Sleepless nights, Mojo Jojo & the Powerpuff Girls
3:oo a.m. Shrieking screams followed by the sounds of charging feet awaken my husband and I out of slumber. Our bedroom door burst open and the light of the hallway reveals the silhouette of our 4-year-old daughter, our little Chickenhawk. In a panic she calls out “Momma” then races across the room and leaps into our bed.
“What’s wrong, baby?” I ask as I embrace my little one, softly stroking her hair out of her face and kissing her peachy soft cheeks.
“I’m scared. I’m scared,” she repeats.
In strolls my oldest (Ms. Prissy), frightened and questioning what’s going on. My husband motions for her to go to him for assurance.
“I think our youngest has had a bad dream.” I state. “But it’s OK.”
Both girls settle in our bed. We all nestle together and are comforted by our union.
4:00 a.m. After a few slaps to my face and a kick to the chin. I come to the realization that there is no room for me in my bed. I think since I am up, I might as well jump-start my day. Reply to a few e-mails. I then assure myself that I will get to bed early that night.
2:45 a.m. This time the drama opens with the sound of loud crying. Then the door. Chickenhawk. Ms. Prissy. Comforting parents. Girls in our bed.
3:15 a.m. One elbow to the rib.
4:00 .a.m After repeated physical abuse and a strained neck, I make my husband carry the girls to their bed one by one.
5:00 a.m. My youngest runs back into our room. I get out of my bed and brew some coffee.
3:05 a.m. Straight out of the dark comedy Groundhog Day, my door burst open. It’s little Chickenhawk. Ughh… In an irritated yet fake sympathetic tone I ask my cherubic daughter.
“What are you afraid of darling?”
Before she could answer, Ms. Prissy strolls in the room.
“GET BACK TO BED!” my husband and I shout in unison. My oldest quickly pivots and returns to her room. The weight of her steps express her disappointment.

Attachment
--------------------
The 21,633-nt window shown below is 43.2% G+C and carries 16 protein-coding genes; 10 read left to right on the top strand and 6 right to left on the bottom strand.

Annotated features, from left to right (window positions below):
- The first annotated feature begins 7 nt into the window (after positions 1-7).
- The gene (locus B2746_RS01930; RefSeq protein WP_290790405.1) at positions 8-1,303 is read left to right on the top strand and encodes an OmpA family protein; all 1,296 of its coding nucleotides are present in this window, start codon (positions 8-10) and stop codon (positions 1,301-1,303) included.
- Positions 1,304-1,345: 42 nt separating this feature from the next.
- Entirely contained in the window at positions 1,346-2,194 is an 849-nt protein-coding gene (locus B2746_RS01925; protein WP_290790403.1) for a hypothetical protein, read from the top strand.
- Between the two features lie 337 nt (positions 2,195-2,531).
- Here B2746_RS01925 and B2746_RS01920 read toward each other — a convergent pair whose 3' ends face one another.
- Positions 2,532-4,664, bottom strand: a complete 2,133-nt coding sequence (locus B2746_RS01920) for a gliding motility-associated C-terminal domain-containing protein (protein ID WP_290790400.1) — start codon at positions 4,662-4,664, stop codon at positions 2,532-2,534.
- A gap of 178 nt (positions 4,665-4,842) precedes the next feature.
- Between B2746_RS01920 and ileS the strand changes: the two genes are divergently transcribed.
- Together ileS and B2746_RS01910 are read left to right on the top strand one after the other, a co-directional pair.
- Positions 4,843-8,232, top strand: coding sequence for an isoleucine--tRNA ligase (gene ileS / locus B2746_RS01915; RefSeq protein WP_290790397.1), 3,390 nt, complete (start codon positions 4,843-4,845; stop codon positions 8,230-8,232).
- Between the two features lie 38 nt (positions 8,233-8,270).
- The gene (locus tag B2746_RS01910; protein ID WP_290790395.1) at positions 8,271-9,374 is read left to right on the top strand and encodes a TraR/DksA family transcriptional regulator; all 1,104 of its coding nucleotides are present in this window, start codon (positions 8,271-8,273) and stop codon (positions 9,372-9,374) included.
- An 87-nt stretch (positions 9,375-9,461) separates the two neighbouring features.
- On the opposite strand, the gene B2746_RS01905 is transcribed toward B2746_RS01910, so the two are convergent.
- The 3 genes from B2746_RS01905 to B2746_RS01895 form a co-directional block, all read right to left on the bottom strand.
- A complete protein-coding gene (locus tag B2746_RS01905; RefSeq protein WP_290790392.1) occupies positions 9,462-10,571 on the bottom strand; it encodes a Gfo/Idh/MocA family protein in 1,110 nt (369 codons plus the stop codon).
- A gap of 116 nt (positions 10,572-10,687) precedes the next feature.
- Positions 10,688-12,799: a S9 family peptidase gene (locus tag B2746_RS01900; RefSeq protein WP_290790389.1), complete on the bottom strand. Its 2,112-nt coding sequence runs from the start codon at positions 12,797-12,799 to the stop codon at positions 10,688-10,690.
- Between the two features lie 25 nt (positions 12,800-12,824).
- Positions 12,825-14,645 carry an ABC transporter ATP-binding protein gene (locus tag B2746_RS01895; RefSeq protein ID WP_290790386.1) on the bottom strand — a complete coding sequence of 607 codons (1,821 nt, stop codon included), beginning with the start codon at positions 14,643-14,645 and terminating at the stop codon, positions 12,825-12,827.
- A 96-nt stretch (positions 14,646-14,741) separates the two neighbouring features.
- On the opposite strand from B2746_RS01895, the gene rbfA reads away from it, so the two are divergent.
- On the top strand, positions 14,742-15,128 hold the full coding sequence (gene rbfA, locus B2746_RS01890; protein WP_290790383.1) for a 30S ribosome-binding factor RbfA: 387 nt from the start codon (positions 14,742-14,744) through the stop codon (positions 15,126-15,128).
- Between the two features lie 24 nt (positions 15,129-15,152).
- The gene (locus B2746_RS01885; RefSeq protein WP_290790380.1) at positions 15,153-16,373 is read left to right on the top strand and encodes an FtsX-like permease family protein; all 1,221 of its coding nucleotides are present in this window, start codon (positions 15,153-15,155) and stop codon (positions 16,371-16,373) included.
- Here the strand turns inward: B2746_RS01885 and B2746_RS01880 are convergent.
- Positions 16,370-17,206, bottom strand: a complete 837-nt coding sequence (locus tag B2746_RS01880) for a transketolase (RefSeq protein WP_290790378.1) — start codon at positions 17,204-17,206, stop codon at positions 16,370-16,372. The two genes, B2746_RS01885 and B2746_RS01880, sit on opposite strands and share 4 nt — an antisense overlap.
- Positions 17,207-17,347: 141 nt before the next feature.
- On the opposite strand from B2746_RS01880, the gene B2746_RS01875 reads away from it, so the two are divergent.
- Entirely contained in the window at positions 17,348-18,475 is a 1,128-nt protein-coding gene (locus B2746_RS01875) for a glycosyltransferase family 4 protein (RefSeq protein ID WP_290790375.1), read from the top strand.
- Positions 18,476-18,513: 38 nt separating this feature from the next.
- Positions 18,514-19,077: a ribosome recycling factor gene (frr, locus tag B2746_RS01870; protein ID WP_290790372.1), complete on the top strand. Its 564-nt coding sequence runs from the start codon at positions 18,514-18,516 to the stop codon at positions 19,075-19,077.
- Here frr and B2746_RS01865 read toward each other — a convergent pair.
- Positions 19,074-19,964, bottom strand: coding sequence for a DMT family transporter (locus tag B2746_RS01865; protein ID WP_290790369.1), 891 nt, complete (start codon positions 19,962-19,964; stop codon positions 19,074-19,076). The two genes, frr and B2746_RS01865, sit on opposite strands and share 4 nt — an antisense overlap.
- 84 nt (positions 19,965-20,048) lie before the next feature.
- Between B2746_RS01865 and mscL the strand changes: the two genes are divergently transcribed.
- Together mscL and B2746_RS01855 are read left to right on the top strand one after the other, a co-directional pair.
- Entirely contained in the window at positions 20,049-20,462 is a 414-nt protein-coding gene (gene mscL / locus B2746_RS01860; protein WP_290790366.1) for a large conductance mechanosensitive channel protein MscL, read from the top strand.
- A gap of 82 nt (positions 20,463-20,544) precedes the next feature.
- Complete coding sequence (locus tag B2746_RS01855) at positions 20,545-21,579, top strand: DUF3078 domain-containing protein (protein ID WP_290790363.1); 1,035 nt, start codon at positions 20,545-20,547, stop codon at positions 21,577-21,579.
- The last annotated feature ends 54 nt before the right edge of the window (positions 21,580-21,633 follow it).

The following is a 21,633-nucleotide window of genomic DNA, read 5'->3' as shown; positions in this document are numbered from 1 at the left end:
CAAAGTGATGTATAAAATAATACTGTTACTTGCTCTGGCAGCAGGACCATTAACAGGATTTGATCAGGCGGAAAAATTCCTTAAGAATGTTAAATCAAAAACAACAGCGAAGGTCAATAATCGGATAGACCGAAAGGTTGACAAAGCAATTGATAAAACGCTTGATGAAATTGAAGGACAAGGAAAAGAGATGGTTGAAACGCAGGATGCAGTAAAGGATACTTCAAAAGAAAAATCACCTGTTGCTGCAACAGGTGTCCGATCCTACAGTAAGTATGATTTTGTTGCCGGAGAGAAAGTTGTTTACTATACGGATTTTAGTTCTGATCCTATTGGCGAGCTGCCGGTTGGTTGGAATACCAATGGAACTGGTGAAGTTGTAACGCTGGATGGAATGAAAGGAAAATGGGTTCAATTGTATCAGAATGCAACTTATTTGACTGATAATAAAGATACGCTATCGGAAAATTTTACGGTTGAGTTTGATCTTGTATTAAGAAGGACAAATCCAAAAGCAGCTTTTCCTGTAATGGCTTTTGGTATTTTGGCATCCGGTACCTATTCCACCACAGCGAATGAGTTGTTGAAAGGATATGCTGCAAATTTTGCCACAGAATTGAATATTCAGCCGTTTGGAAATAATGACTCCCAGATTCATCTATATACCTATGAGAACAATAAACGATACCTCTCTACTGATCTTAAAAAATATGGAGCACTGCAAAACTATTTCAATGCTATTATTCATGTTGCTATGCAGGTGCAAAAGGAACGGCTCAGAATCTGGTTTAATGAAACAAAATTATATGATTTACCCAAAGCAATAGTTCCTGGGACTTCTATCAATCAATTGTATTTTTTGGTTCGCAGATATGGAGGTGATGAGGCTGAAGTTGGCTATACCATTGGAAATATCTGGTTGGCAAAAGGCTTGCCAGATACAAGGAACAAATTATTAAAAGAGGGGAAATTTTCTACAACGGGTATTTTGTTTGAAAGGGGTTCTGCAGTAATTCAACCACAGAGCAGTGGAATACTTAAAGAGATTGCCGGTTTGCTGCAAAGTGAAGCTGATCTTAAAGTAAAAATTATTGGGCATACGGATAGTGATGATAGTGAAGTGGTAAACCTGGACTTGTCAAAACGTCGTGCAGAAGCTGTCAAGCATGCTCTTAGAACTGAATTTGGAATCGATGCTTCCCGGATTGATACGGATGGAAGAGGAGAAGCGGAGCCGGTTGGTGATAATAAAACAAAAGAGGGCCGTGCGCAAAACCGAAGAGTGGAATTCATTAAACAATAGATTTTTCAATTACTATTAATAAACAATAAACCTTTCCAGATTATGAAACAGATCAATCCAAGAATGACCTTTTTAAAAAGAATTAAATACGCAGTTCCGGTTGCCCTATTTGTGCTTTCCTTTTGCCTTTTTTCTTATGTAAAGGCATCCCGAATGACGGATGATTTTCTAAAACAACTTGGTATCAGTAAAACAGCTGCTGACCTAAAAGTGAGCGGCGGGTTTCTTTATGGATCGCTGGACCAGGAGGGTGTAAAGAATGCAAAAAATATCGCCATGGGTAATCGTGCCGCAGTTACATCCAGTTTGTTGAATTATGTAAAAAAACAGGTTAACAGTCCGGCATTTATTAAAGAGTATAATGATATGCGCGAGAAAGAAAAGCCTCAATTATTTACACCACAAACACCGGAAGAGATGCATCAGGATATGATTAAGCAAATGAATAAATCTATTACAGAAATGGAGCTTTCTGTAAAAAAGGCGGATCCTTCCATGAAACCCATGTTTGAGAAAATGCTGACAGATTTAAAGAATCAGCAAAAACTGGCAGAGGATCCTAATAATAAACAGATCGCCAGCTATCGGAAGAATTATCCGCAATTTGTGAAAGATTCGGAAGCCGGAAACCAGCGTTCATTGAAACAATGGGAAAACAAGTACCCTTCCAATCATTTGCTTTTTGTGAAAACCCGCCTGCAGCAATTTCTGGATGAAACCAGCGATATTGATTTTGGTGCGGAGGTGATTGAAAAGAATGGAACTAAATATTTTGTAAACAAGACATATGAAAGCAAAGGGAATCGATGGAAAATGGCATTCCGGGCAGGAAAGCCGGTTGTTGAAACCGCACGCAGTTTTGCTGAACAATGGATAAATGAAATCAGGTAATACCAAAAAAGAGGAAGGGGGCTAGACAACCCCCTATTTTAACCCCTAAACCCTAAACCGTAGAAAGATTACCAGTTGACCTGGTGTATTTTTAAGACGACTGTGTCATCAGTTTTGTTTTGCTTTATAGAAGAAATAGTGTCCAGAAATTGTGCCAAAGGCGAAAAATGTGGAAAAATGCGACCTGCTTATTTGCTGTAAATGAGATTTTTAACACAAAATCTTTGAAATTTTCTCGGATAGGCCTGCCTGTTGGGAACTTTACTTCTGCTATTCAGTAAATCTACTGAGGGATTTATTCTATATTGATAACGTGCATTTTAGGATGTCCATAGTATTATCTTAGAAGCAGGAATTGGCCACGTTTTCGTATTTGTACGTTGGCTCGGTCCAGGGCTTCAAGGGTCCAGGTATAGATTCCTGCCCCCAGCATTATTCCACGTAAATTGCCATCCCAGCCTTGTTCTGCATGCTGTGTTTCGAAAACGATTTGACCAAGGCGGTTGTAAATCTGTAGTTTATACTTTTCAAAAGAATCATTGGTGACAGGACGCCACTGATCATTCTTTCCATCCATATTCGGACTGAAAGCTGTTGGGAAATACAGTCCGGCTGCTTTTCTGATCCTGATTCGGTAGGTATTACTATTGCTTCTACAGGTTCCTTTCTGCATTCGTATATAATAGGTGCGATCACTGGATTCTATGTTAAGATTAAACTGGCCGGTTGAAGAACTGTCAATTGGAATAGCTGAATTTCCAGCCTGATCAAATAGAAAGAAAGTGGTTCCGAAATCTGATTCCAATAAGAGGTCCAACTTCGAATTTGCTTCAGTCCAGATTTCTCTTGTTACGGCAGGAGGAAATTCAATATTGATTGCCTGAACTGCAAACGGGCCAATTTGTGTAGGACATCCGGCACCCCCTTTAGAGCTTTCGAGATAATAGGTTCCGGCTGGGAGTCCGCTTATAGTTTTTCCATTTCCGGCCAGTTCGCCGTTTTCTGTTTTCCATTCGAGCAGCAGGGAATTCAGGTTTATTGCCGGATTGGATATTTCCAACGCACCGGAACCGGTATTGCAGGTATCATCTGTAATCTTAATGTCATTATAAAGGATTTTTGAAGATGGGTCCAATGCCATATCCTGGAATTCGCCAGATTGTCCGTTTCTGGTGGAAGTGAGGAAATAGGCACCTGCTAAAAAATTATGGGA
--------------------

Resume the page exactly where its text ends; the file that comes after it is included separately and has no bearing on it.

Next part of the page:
“Little Chickenhawk, please tell me what are you so afraid of?”
“I don’t want to tell you. I’m scared. I’m too scared.”
I let out a deep breath. “OK. But lets go back to your room.”
3:25 a.m. After much protest and crying, then threats on my part, my youngest eventually concedes to a deal of me sitting in her doorway until she falls to sleep — so I can “protect” her.
4:15 a.m. I wake up face down on the hardwood floor near my two cats. I peel myself up and return to my bed.
5:00 a.m. Chickenhawk kicks me on the back. In my comatose sleep, I did not even realize she had crept back into my bed nor that my husband is now on the couch. I’m up! Begrudgingly start my day. COFFEE!
Day 4 & 5
A repeat of Day 3.
Under my breath, I repeat the words of one of the best book of 2011, Go the F*ck to Sleep by Adam Manbuck, as I rock my little girl to sleep.
(If you have not read the book or listen to the Samuel Jackson’s explicit narration, please click on the cover image. It is a classic.)
“Chickenhawk, tell me what you are so afraid of?” I ask.
“OK, mommy “she whispers. “I’ll tell you… Mojo jojo.”
“The monkey from the Powerpuff Girls?”
“Yes. I think he is going to get me.”
I hug her and tell her “He is not real, honey. He can’t get you.”
“I know, but I am scared of him. That is why I need to hold you, touch you, and sleep with you. You are real!”
Somehow I got the logic. But I knew I needed some help with this one. I consulted with my daughters’s day care teachers, confined in other parents, and even begged a child therapist for suggestions. Each informed me that this is a common phase with kids her age. But it was affecting everyone.
Lack of sleep was disrupting our household. My husband was perpetually grumpy. Ms. Prissy had informed me that she almost fell asleep in class, and I had become an emotional mess, crying at the drop of a hat as well as unable to focus on work during the day.
I had to get this under control. Quick! Then it dawned on me that we needed to confront and defeat Mojo jojo himself. I pulled out my trusty tools. Colored pencils and my laminating machine and brought the Powerpuff Girls to life. I placed my handmade decals over my youngest daughter’s bed. From then on I started reminding my youngest about how strong she was, what a big girl she was, how powerful she was — just like the Powerpuff Girls. She was part of the team.
Though it did not happen over night, she did start sleeping through the night in her bed. And now I am slowly starting to recover from the vengeance of Chickenhawk’s will, the haunting of Mojo jojo, and lack of desperately needed sleep. Thanks to the Powerpuff girls and a stiff drink.